All of this suggests that the global economy will confront serious challenges in the months and years ahead. And looming in the background is a mountain of debt that makes markets nervous and increases the system’s vulnerability to destabilizing shocks. Yet the baseline scenario in the short run seems to be one of continuity. Economic power and influence will continue to shift from west to east, without any sudden change in the pattern of job, income, political, and social polarization, primarily in the developed countries, and with no obvious convulsions on the horizon.

Michael Spence, a Nobel laureate in economics, is Professor of Economics at NYU’s Stern School of Business, Distinguished Visiting Fellow at the Council on Foreign Relations, Senior Fellow at the Hoover Institution at Stanford University, Advisory Board Co-Chair of the Asia Global Institute in Hong Kong, and Chair of the World Economic Forum Global Agenda Council on New Growth Models. He was the chairman of the independent Commission on Growth and Development, an international body that from 2006-2010 analyzed opportunities for global economic growth, and is the author of The Next Convergence – The Future of Economic Growth in a Multispeed World.

Here's My Biggest Worry For 2018

by: The Heisenberg


- Lots of folks are asking for Heisenberg's 2018 Outlook.

- So I'm going to give you my riff on a year-ahead piece which, true to form, will not fit any mold.

- Long story short, I hope I'm proven wrong.
In what I assume is a testament to my penchant for skepticism and in some cases, outright cynicism, I've received quite a bit of e-mail recently asking what I'm most "worried about" going into 2018.
First of all, the easy answer to that is simply this: "nothing that you're going to care about." On that, humor me for a (very) brief tangent.
The "worry" question gets posed every year to anyone who comments on markets with any regularity.
When the question comes from individual readers or clients (as opposed to from media outlets that are looking to publish year-ahead pieces), it's almost always presented in a way that suggests the person doing the asking assumes that something market-related is going to be on the top of the commentator's "worries" list. That's an absurd assumption. That is, if what you really want to know is "what I'm most worried about in 2018", I can promise you that nowhere in the top five is anything to do with markets. That doesn't mean I don't live and breathe markets to a degree that might very fairly be described as "unhealthy", it just means that if you were to get a hold of my top five worries list for the coming year, you'd find things like "devastating hurricane wipes out the Heisenberg beach bungalow" not "VaR shock dents multi-asset portfolios."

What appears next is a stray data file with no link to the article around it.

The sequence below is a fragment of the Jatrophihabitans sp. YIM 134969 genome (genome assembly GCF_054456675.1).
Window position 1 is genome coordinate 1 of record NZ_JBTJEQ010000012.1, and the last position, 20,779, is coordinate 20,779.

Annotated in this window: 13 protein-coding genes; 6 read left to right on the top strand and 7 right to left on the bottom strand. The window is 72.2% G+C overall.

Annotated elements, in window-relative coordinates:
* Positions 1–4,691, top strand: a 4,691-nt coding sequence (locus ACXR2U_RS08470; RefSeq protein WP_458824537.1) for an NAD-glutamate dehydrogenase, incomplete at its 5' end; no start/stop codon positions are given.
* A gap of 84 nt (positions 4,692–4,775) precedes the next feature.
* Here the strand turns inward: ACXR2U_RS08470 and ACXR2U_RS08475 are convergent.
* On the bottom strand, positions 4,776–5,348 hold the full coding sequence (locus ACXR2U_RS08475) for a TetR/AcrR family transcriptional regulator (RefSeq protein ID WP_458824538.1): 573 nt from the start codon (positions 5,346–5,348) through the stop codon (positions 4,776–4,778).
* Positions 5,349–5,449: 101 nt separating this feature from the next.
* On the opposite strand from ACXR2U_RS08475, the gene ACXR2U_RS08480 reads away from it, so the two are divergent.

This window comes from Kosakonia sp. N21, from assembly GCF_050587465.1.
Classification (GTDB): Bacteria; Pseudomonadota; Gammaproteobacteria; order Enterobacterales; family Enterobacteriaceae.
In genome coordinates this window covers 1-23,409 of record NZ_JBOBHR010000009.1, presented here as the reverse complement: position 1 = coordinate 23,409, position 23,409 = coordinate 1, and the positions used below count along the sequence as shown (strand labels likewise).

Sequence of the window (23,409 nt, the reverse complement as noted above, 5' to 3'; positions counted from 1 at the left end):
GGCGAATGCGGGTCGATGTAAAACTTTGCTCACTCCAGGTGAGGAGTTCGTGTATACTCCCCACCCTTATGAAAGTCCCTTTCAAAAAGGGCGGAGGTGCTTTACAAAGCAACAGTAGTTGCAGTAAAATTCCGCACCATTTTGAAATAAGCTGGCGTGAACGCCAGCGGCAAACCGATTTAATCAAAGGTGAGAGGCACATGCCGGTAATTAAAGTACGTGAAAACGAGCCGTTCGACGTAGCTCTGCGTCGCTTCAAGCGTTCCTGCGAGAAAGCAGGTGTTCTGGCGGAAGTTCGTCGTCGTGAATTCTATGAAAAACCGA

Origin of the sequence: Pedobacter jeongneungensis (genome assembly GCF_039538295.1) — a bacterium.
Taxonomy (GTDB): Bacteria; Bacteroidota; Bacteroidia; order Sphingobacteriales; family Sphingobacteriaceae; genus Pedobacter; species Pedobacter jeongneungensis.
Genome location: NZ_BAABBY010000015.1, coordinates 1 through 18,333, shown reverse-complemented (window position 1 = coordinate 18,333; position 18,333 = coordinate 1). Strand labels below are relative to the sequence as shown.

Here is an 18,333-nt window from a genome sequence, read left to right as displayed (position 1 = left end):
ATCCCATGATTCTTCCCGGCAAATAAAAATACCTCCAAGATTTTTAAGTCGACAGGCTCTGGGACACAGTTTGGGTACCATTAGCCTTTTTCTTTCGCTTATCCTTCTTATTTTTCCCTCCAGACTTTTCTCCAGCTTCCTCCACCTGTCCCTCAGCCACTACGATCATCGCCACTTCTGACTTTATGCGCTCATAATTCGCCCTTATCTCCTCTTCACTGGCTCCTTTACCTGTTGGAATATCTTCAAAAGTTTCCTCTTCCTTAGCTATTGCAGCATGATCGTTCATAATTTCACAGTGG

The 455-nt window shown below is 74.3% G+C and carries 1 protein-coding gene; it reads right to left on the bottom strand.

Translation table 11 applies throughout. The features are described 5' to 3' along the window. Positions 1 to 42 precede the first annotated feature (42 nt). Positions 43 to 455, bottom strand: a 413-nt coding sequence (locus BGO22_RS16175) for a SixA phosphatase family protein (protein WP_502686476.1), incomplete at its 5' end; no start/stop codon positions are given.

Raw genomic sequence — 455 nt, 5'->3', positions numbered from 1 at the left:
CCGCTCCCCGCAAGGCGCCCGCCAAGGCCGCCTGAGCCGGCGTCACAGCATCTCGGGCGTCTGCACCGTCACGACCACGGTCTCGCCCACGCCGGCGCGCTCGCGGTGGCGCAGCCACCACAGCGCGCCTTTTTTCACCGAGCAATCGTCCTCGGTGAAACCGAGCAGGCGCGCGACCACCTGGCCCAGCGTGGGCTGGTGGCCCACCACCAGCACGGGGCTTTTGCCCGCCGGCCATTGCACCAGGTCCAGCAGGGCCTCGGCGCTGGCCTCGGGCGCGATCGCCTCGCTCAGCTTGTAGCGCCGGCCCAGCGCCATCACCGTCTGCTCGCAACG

Incidentally, the devastating hurricane worry has very nearly been realized three times in the past two years.
Ok, moving past that tangent (i.e., assuming we're talking specifically about the market context), what I'm most concerned about headed into 2018 is retail investor psychology, and in the same vein, I'm worried about what the ramifications of a bungled exit from central bank stimulus will be for well-meaning popular pundits. Regular readers will recognize this theme as it pervades a lot of what I write.

The difference between me and the people I'm often compared to is that I've actually been in some dicey situations in my time and without elaborating, suffice to say I can spot malice a mile away. So very much unlike a lot of market skeptics and so-called "permabears", I do not think that central bankers have a nefarious master plan and I do not think that the popular pundits you might follow on Twitter or see everyday on CNBC are trying to deceive you.
Rather, what's happened over the last nine or so years is that policymakers have been forced into a situation where they cannot publicly acknowledge the extent to which ZIRP, NIRP and QE have inflated bubbles in financial assets because doing so might well destabilize markets.
That's not "dishonest." It's just common sense. You're not going to deliberately do something that could trigger a meltdown.
Obviously, the Fed, the ECB, and the BoJ are acutely aware that flooding the market with $15 trillion in liquidity via massive purchases of government bonds, corporate bonds, and equities has driven up asset prices. After all, they explicitly set out to create a hunt for yield (just ask Ben Bernanke). These asset purchases by definition distort supply/demand by engineering a shortage of purchasable assets (supply) and compressing risk premia (demand, as that creates voracious appetite for anything with a positive yield). What happened here is that they assumed the transmission mechanism from monetary policy to the real economy was more efficient than it actually is. In other words, it has taken a lot longer than they anticipated to create a synchronized upturn in global growth and they still aren't there on the inflation targets.
See what I mean? We're just now (i.e., after eight years of stimulus) seeing a synchronized global recovery (left pane) and we're still well short of the inflation targets across DM economies (right pane).
They were pot-committed to seeing this through a long time ago, so they effectively had to persist until they "won" at least one battle (i.e., either growth or inflation). All the while, stimulus continued to inflate financial assets. The proliferation of low-cost ETFs supercharged the dynamic by giving retail investors easy access to every corner of the market be it something as simple as the S&P (SPY) or something that was previously esoteric for mom and pop like junk bonds (HYG). Those flows were encouraged as asset prices continued to rise on the back of stimulus and thus the "wave paradox" was born. Investors are no longer sure whether the decisions they're making are good or whether the decisions they're making only turned out good by virtue of their having made them.